With West Virginia’s Marcellus Shale industry still in its infancy and state regulators saying they need additional staff and funding to adapt to the burgeoning drilling business, more than a dozen candidates are seeking to be elected later this year to a 14-month term as governor of the Mountain State.

West Virginians will go to the polls Oct. 4 in a special election prompted by the resignation last November of Gov. Joe Manchin, who was elected to fill the U.S. Senate seat vacated by the death of Robert Byrd last June. Earl Ray Tomblin, who had been West Virginia’s state Senate president, became governor with Manchin’s resignation.

Fourteen individuals have registered to run for the office. Democratic candidates include Tomblin, Acting Senate President Jeff Kessler, West Virginia Secretary of State Natalie Tennant, state Treasurer John Perdue and Speaker of the West Virginia House of Delegates Richard Thompson; Republican candidates include former West Virginia Secretary of State Betty Ireland, state Sen. Clark Barnes, Putman County District Attorney Mark Sorsaia, state Delegate Mitch Carmichael and former state Delegate Larry Faircloth.

Tomblin has said he views the Marcellus as an economic development opportunity for West Virginia, with the potential to restart the state’s manufacturing industries and stymie its persistently high unemployment rate (10.3% in January, and as high as 18.3% in some areas, according to the U.S. Bureau of Labor Statistics). In his state of the state address earlier this year, Tomblin said coal continues to be a key to West Virginia’s prosperity, but he also urged state residents to embrace the opportunities that would come from natural gas drilling in the Marcellus Shale (see Shale Daily, Jan. 14).

West Virginia could reap more than $6 billion from the Marcellus, according to Perdue, who plans if elected to return a portion of those proceeds to taxpayers through a tax break or a dividend check. Perdue has also proposed a freeze on utility rates in the state.

Kessler has proposed using some Marcellus Shale dollars to create a rainy day fund for education improvements and provide tax relief to businesses and individuals.

‘I want the state to take a portion of the increased severance dollars from the anticipated boom we are expecting from the Marcellus and put it in a fund where you can’t touch it for 20 years…we would be able to put money aside, save it for our future diversification, pay down all of our long-term obligations and get those taken care of and then have that money available for workforce development of our future generations,” Kessler recently told the Parkersburg, WV, News and Sentinel. West Virginia’s severance tax rate is 5% of the gross value of production.

In the early days of the unusual campaign, other candidates haven’t made specific proposals related to the Marcellus. Tennant has said that by managing the Marcellus, West Virginia can build a new energy economy, create thousands of new jobs and increase revenues for local communities; Ireland says she would partner with universities and the federal government “to build meaningful research and development of the Marcellus Shale that are both beneficial and environmentally responsible”; Sorsaia says he is “committed to a legislative agenda that would compensate the surface owners for the burdens that they will have to bear” during development of the Marcellus.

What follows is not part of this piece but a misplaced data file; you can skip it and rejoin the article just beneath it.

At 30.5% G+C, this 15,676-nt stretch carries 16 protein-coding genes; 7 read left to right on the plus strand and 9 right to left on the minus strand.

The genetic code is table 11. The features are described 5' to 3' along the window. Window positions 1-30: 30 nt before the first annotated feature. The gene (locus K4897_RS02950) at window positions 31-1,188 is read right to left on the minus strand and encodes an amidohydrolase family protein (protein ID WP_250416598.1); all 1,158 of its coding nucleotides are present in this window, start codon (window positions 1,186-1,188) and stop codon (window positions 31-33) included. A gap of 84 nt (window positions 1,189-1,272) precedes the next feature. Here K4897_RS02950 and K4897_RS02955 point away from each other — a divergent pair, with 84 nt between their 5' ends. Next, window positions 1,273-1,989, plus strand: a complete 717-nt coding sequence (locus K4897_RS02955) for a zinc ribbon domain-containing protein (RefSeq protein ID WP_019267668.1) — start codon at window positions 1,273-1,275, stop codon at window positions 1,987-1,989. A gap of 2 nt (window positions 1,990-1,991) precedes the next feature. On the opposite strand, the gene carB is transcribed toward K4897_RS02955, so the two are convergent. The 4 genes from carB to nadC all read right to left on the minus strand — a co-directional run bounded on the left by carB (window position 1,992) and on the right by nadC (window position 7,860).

Recent reserves estimates show about 25 Tcf to be underlying the Marcellus in West Virginia (see Shale Daily, Jan. 24). According to Department of Environmental Protection (DEP) figures, over the last four years the number of horizontal well permits has skyrocketed from 50 in 2007 to a high of 500 in 2009, with more than 400 permits sought in the state last year.

But the state’s legislature during its recently concluded 2010 regular session and an extended budget session failed to approve increased funding for additional DEP oil and gas inspectors, despite requests from DEP and Tomblin (see Shale Daily, March 21). DEP had proposed increasing horizontal drilling permit fees to $10,000 from the current $650 paid by all drillers to fund the additional inspectors (see Shale Daily, Feb. 11).

The House of Delegates also failed to bring to a vote a bill (SB 424) that would have changed West Virginia’s regulation of Marcellus Shale drilling (see Shale Daily, March 15). In response, some delegates have proposed a moratorium on natural gas drilling permits until the state passes new regulations on drilling — an idea which hasn’t yet received significant support in the legislature. Tomblin has indicated that he does not support a moratorium, as has DEP Secretary Randy Huffman. “If I ever felt the industry was so far out in front of our ability to properly regulate it, then I would consider such a thing,” Huffman told Beckley, WV’s Register-Herald newspaper. “I just don’t think we are there at this point.”

Thompson wants the legislature called into a special session dealing exclusively with Marcellus issues, “because it has a tremendous potential but also a tremendous risk to our citizens,” according to the Martinsburg, WV Journal. Kessler has also indicated that he would support a special session this year to address Marcellus regulations. Tomblin has said he won’t call a special session because the differences between House and Senate versions of SB 424 was so great.

Voters will attempt to whittle down the field of candidates in a primary election scheduled to be held May 14. Whatever the outcome of the special election, the newly elected governor is expected to be inaugurated by Nov. 15, exactly one year after Tomblin took the oath of office.